Sign up ×
Stack Overflow is a community of 4.7 million programmers, just like you, helping each other. Join them, it only takes a minute:

Let's consider a simple grid, where any point is connected with at most 4 other points (North-East-West-South neighborhood).

I have to write program, that computes minimal route from selected initial point to any of goal points, which are connected (there is route consisting of goal points between any two goals). Of course there can be obstacles on grid.

My solution is quite simple: I'm using A* algorithm with variable heuristic function h(x) - manhattan distance from x to nearest goal point. To find nearest goal point I have to do linear search (in O(n), where n - number of goal points). Here is my question: is there any more efficient solution (heuristic function) to dynamically find nearest goal point (where time < O(n))?

Or maybe A* is not good way to solve that problem?

share|improve this question

3 Answers 3

up vote 6 down vote accepted

How many goals, tens or thousands? If tens your way will work fine, if thousands then nearest neighbor search will give you ideas on setting up your data to search quickly.

The tradeoffs are obvious, spatially organizing your data to search will take time and on small sets brute force will be simpler to maintain. Since you're constantly evaluating I think that structuring the data will be worthwhile at very low numbers of points.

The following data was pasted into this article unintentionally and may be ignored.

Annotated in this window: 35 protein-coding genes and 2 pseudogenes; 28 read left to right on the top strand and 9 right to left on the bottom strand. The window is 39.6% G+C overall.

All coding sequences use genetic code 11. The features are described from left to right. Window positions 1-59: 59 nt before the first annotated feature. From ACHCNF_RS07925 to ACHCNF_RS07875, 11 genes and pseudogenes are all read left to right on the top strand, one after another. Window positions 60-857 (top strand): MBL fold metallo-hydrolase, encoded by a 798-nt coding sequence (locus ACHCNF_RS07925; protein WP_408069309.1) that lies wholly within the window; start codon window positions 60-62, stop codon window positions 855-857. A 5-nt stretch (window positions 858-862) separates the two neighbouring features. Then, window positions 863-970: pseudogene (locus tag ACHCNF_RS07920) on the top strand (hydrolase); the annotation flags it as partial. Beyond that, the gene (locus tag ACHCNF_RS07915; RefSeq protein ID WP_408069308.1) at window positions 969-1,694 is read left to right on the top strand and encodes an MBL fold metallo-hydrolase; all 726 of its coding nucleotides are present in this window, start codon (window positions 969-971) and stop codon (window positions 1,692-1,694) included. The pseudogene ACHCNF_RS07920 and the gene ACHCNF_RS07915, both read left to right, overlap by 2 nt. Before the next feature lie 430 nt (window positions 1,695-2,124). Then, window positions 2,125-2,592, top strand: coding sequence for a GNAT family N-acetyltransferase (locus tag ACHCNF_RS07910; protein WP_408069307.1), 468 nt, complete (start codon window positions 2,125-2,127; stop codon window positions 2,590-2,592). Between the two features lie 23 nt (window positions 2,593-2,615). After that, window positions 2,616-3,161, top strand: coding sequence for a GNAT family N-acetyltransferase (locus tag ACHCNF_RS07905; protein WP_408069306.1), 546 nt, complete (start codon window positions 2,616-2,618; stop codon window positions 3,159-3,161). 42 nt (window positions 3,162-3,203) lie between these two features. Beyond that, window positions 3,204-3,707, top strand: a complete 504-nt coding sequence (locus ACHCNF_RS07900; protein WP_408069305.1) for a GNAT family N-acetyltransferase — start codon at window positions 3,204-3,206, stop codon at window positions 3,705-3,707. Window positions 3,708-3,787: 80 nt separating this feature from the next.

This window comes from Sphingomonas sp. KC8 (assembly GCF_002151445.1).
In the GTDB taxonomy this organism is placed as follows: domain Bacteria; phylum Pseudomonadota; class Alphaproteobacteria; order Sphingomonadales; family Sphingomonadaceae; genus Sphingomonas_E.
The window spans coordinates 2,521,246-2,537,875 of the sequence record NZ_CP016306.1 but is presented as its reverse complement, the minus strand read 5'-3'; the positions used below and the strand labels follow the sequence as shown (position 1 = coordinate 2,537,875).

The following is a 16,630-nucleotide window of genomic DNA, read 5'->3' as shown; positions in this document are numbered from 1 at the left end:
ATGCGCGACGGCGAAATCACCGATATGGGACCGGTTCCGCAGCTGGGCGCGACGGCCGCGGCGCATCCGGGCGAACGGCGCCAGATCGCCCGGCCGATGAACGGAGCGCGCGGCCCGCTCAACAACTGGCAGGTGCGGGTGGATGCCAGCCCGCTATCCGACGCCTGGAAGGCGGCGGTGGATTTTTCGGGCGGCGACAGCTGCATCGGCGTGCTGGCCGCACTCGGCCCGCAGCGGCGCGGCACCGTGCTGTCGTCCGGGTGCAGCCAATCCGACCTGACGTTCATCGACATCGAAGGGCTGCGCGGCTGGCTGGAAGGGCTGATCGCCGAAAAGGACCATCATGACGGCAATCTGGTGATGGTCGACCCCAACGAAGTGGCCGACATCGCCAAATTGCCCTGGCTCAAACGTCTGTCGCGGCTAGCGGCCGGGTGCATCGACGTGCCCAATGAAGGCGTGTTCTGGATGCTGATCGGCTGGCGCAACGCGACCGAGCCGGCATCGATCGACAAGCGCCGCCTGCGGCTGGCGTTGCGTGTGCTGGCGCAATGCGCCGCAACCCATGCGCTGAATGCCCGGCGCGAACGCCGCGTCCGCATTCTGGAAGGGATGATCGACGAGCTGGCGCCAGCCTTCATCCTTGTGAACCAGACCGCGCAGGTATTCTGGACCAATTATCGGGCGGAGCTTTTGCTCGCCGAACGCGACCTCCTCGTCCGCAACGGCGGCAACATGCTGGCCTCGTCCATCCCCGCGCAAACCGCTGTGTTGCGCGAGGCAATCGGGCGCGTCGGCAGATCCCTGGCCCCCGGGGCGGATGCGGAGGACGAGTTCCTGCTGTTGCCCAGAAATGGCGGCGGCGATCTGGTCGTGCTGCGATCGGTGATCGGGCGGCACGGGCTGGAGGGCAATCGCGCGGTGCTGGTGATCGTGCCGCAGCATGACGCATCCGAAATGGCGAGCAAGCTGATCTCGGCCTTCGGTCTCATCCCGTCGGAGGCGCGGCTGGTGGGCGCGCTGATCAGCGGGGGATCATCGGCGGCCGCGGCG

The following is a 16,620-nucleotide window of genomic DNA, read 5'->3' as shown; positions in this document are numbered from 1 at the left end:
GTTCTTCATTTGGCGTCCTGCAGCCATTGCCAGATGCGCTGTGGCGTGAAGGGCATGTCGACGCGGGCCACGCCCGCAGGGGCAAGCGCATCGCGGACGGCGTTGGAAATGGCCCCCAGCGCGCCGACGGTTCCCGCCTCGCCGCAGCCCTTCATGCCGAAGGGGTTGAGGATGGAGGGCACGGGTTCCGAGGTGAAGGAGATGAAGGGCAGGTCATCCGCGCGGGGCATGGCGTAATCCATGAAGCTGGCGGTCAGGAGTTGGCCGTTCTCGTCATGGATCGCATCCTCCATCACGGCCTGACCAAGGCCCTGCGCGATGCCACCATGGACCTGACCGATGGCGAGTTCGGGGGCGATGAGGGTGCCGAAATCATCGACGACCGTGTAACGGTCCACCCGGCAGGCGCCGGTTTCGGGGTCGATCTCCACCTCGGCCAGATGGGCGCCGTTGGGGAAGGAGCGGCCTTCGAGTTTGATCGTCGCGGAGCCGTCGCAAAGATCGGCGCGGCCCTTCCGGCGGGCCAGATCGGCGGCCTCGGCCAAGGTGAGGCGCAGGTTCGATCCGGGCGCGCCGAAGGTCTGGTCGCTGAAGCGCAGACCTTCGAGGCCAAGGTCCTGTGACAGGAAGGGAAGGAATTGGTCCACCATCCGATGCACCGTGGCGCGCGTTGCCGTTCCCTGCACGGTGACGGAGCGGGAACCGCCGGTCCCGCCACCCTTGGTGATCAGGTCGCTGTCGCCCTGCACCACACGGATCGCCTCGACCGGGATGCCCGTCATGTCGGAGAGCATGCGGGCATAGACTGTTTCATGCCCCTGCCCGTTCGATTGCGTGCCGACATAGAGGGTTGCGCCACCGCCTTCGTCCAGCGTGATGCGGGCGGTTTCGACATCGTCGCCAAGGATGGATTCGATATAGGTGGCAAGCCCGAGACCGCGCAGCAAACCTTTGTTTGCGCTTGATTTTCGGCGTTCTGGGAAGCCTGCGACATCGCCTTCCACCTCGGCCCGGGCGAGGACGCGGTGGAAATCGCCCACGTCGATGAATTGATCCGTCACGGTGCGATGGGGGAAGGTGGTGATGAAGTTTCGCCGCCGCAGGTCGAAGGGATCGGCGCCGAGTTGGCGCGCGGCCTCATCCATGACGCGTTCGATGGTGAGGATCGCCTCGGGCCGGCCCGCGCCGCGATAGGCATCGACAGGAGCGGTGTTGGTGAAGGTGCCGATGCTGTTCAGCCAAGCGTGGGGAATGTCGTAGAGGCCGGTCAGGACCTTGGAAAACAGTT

An alternate way to do this would be a modified flood fill algorithm that stops once it reaches a destination point during the flood.

share|improve this answer
Thanks, NNS is what I needed :). –  ThereIsElse Dec 26 '11 at 18:16

First, decide whether you need to optimize, because any optimization is going to complicate your code, and for a small number of goals, your current solution is probably fine for a simple heuristic like Manhattan distance.

Before taking the first step, compute the heuristic for each goal. Remember the nearest goal as the currently selected goal, and move toward it, but subtract the maximum possible progress toward any goal from all the other distances. You can consider this second value a "meta-heuristic"; it is an optimistic estimate of the heuristic for other goals.

On subsequent steps, compute the heuristic for the current goal, and any goals with a "meta-heuristic" that is less than or equal to the heuristic. The other goals can't possibly have a better heuristic, so you don't need to compute them. The nearest goal becomes the new current goal; move toward it, subtracting the maximum possible progress from the others. Repeat until you arrive at a goal.

share|improve this answer
yes, I need to optimize, because my problem is for large grids (i.e. about 10^5 x 10^5) and for large number of goals. BTW thanks for answer :). –  ThereIsElse Dec 26 '11 at 18:19
If you have that many goals, you might consider computing a Voronoi diagram for the goals before starting A*. Then just look at the diagram to see which goal is closest to a given point. –  erickson Dec 26 '11 at 18:22

Use Dijkstra's algorithm, which has as it's output the minimal cost to all reachable points. Then you just select the goal points from the output.

share|improve this answer

Your Answer


By posting your answer, you agree to the privacy policy and terms of service.

Not the answer you're looking for? Browse other questions tagged or ask your own question.